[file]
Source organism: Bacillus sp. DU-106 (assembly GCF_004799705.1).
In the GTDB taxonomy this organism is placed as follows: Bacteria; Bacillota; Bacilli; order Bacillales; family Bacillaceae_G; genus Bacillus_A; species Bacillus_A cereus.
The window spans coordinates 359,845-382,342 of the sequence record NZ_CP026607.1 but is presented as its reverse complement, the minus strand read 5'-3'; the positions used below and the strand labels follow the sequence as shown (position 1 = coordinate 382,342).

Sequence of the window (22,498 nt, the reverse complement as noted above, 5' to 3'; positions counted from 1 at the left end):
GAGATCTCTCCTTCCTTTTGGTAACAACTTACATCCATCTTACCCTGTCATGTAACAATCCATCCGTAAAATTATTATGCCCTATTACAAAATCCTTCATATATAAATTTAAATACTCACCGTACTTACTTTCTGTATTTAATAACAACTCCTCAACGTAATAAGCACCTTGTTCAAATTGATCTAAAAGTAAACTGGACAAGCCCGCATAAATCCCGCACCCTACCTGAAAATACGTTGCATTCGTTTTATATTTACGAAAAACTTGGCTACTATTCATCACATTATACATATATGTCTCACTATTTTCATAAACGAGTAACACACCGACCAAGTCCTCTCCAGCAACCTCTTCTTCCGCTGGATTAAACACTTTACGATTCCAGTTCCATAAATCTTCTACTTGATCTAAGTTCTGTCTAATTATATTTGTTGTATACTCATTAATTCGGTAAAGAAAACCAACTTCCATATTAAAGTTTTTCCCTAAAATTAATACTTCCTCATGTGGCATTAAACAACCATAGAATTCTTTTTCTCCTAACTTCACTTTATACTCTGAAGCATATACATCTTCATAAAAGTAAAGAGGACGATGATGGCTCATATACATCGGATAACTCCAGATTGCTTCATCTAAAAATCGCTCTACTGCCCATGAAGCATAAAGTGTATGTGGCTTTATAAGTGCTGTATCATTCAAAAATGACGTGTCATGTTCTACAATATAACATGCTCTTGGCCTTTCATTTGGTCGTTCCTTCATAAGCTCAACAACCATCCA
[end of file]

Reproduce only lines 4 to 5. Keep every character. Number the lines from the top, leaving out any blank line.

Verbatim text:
Sequence of the window (22,498 nt, the reverse complement as noted above, 5' to 3'; positions counted from 1 at the left end):
GAGATCTCTCCTTCCTTTTGGTAACAACTTACATCCATCTTACCCTGTCATGTAACAATCCATCCGTAAAATTATTATGCCCTATTACAAAATCCTTCATATATAAATTTAAATACTCACCGTACTTACTTTCTGTATTTAATAACAACTCCTCAACGTAATAAGCACCTTGTTCAAATTGATCTAAAAGTAAACTGGACAAGCCCGCATAAATCCCGCACCCTACCTGAAAATACGTTGCATTCGTTTTATATTTACGAAAAACTTGGCTACTATTCATCACATTATACATATATGTCTCACTATTTTCATAAACGAGTAACACACCGACCAAGTCCTCTCCAGCAACCTCTTCTTCCGCTGGATTAAACACTTTACGATTCCAGTTCCATAAATCTTCTACTTGATCTAAGTTCTGTCTAATTATATTTGTTGTATACTCATTAATTCGGTAAAGAAAACCAACTTCCATATTAAAGTTTTTCCCTAAAATTAATACTTCCTCATGTGGCATTAAACAACCATAGAATTCTTTTTCTCCTAACTTCACTTTATACTCTGAAGCATATACATCTTCATAAAAGTAAAGAGGACGATGATGGCTCATATACATCGGATAACTCCAGATTGCTTCATCTAAAAATCGCTCTACTGCCCATGAAGCATAAAGTGTATGTGGCTTTATAAGTGCTGTATCATTCAAAAATGACGTGTCATGTTCTACAATATAACATGCTCTTGGCCTTTCATTTGGTCGTTCCTTCATAAGCTCAACAACCATCCA